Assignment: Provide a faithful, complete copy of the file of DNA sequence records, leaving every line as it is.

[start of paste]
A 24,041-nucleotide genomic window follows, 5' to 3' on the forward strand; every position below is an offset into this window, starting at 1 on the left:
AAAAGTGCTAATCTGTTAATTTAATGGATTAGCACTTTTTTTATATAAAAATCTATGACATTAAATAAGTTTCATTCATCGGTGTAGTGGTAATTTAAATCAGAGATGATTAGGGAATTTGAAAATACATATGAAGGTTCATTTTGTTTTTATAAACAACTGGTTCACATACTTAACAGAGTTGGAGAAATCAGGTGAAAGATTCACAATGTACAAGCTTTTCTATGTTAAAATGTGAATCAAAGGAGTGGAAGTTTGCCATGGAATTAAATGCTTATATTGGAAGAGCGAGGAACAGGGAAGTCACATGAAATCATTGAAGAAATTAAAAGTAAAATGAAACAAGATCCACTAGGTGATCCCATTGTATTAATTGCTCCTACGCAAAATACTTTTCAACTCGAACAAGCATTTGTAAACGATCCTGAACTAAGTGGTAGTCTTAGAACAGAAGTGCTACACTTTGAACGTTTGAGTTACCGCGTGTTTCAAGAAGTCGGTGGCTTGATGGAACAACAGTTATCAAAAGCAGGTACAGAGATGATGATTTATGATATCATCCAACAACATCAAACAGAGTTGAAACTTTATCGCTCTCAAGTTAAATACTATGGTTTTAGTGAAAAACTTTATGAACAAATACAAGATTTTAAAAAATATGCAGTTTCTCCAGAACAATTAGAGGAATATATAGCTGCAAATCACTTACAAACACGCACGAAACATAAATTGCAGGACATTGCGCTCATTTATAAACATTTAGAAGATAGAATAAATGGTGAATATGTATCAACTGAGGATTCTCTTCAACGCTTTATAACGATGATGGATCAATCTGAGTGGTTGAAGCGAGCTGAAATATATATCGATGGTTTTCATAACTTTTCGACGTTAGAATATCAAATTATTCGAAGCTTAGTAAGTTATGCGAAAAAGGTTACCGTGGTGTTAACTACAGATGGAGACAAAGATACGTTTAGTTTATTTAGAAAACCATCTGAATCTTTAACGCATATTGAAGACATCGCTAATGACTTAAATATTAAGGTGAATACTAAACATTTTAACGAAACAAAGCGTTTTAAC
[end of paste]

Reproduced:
A 24,041-nucleotide genomic window follows, 5' to 3' on the forward strand; every position below is an offset into this window, starting at 1 on the left:
AAAAGTGCTAATCTGTTAATTTAATGGATTAGCACTTTTTTTATATAAAAATCTATGACATTAAATAAGTTTCATTCATCGGTGTAGTGGTAATTTAAATCAGAGATGATTAGGGAATTTGAAAATACATATGAAGGTTCATTTTGTTTTTATAAACAACTGGTTCACATACTTAACAGAGTTGGAGAAATCAGGTGAAAGATTCACAATGTACAAGCTTTTCTATGTTAAAATGTGAATCAAAGGAGTGGAAGTTTGCCATGGAATTAAATGCTTATATTGGAAGAGCGAGGAACAGGGAAGTCACATGAAATCATTGAAGAAATTAAAAGTAAAATGAAACAAGATCCACTAGGTGATCCCATTGTATTAATTGCTCCTACGCAAAATACTTTTCAACTCGAACAAGCATTTGTAAACGATCCTGAACTAAGTGGTAGTCTTAGAACAGAAGTGCTACACTTTGAACGTTTGAGTTACCGCGTGTTTCAAGAAGTCGGTGGCTTGATGGAACAACAGTTATCAAAAGCAGGTACAGAGATGATGATTTATGATATCATCCAACAACATCAAACAGAGTTGAAACTTTATCGCTCTCAAGTTAAATACTATGGTTTTAGTGAAAAACTTTATGAACAAATACAAGATTTTAAAAAATATGCAGTTTCTCCAGAACAATTAGAGGAATATATAGCTGCAAATCACTTACAAACACGCACGAAACATAAATTGCAGGACATTGCGCTCATTTATAAACATTTAGAAGATAGAATAAATGGTGAATATGTATCAACTGAGGATTCTCTTCAACGCTTTATAACGATGATGGATCAATCTGAGTGGTTGAAGCGAGCTGAAATATATATCGATGGTTTTCATAACTTTTCGACGTTAGAATATCAAATTATTCGAAGCTTAGTAAGTTATGCGAAAAAGGTTACCGTGGTGTTAACTACAGATGGAGACAAAGATACGTTTAGTTTATTTAGAAAACCATCTGAATCTTTAACGCATATTGAAGACATCGCTAATGACTTAAATATTAAGGTGAATACTAAACATTTTAACGAAACAAAGCGTTTTAAC